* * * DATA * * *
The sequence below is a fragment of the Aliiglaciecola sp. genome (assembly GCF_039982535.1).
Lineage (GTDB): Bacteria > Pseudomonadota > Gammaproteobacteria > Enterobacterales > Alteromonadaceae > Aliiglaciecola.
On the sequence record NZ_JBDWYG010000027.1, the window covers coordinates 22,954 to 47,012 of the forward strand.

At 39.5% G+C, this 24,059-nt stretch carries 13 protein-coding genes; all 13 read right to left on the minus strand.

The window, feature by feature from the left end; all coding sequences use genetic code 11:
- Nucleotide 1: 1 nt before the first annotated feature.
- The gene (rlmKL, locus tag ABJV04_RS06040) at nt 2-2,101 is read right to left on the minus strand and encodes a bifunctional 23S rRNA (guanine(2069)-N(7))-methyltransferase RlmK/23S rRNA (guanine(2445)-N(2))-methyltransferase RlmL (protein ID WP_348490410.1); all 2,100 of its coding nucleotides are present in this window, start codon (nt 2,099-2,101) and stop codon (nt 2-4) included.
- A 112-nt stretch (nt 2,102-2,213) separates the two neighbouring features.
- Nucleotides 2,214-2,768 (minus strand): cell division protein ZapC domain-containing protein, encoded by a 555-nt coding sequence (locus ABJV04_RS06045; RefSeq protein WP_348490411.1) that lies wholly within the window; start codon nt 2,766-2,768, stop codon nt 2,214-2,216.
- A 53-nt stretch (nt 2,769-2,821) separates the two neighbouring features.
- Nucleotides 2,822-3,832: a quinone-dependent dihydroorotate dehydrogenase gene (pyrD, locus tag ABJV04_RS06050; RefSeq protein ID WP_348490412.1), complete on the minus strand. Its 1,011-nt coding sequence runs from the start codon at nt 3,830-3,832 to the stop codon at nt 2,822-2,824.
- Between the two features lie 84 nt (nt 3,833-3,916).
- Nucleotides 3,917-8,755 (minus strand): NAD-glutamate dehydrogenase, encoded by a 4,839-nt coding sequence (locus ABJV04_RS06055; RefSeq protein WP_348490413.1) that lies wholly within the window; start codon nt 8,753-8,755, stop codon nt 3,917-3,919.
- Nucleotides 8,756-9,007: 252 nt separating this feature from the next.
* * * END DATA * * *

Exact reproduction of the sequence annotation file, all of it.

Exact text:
The sequence below is a fragment of the Aliiglaciecola sp. genome (assembly GCF_039982535.1).
Lineage (GTDB): Bacteria > Pseudomonadota > Gammaproteobacteria > Enterobacterales > Alteromonadaceae > Aliiglaciecola.
On the sequence record NZ_JBDWYG010000027.1, the window covers coordinates 22,954 to 47,012 of the forward strand.

At 39.5% G+C, this 24,059-nt stretch carries 13 protein-coding genes; all 13 read right to left on the minus strand.

The window, feature by feature from the left end; all coding sequences use genetic code 11:
- Nucleotide 1: 1 nt before the first annotated feature.
- The gene (rlmKL, locus tag ABJV04_RS06040) at nt 2-2,101 is read right to left on the minus strand and encodes a bifunctional 23S rRNA (guanine(2069)-N(7))-methyltransferase RlmK/23S rRNA (guanine(2445)-N(2))-methyltransferase RlmL (protein ID WP_348490410.1); all 2,100 of its coding nucleotides are present in this window, start codon (nt 2,099-2,101) and stop codon (nt 2-4) included.
- A 112-nt stretch (nt 2,102-2,213) separates the two neighbouring features.
- Nucleotides 2,214-2,768 (minus strand): cell division protein ZapC domain-containing protein, encoded by a 555-nt coding sequence (locus ABJV04_RS06045; RefSeq protein WP_348490411.1) that lies wholly within the window; start codon nt 2,766-2,768, stop codon nt 2,214-2,216.
- A 53-nt stretch (nt 2,769-2,821) separates the two neighbouring features.
- Nucleotides 2,822-3,832: a quinone-dependent dihydroorotate dehydrogenase gene (pyrD, locus tag ABJV04_RS06050; RefSeq protein ID WP_348490412.1), complete on the minus strand. Its 1,011-nt coding sequence runs from the start codon at nt 3,830-3,832 to the stop codon at nt 2,822-2,824.
- Between the two features lie 84 nt (nt 3,833-3,916).
- Nucleotides 3,917-8,755 (minus strand): NAD-glutamate dehydrogenase, encoded by a 4,839-nt coding sequence (locus ABJV04_RS06055; RefSeq protein WP_348490413.1) that lies wholly within the window; start codon nt 8,753-8,755, stop codon nt 3,917-3,919.
- Nucleotides 8,756-9,007: 252 nt separating this feature from the next.